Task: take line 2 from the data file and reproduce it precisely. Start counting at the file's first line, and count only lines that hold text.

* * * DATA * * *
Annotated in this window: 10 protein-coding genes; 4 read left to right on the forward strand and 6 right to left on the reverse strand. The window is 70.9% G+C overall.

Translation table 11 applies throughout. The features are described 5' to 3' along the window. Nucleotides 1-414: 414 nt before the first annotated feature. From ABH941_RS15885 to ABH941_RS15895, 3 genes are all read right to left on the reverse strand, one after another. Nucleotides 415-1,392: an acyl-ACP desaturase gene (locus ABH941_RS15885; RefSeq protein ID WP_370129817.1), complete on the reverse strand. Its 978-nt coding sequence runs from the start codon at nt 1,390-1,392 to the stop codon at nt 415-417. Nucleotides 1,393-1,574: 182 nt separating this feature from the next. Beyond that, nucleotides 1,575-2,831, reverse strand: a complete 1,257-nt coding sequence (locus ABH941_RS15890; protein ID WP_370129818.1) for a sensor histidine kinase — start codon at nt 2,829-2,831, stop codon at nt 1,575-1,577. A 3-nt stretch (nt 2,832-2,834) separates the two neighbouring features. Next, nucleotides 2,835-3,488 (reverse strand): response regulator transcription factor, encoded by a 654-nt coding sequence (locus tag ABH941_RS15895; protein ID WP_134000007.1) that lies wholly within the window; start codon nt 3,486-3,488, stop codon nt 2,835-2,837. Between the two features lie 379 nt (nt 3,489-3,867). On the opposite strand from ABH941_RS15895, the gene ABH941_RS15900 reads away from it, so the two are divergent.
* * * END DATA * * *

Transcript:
Translation table 11 applies throughout. The features are described 5' to 3' along the window. Nucleotides 1-414: 414 nt before the first annotated feature. From ABH941_RS15885 to ABH941_RS15895, 3 genes are all read right to left on the reverse strand, one after another. Nucleotides 415-1,392: an acyl-ACP desaturase gene (locus ABH941_RS15885; RefSeq protein ID WP_370129817.1), complete on the reverse strand. Its 978-nt coding sequence runs from the start codon at nt 1,390-1,392 to the stop codon at nt 415-417. Nucleotides 1,393-1,574: 182 nt separating this feature from the next. Beyond that, nucleotides 1,575-2,831, reverse strand: a complete 1,257-nt coding sequence (locus ABH941_RS15890; protein ID WP_370129818.1) for a sensor histidine kinase — start codon at nt 2,829-2,831, stop codon at nt 1,575-1,577. A 3-nt stretch (nt 2,832-2,834) separates the two neighbouring features. Next, nucleotides 2,835-3,488 (reverse strand): response regulator transcription factor, encoded by a 654-nt coding sequence (locus tag ABH941_RS15895; protein ID WP_134000007.1) that lies wholly within the window; start codon nt 3,486-3,488, stop codon nt 2,835-2,837. Between the two features lie 379 nt (nt 3,489-3,867). On the opposite strand from ABH941_RS15895, the gene ABH941_RS15900 reads away from it, so the two are divergent.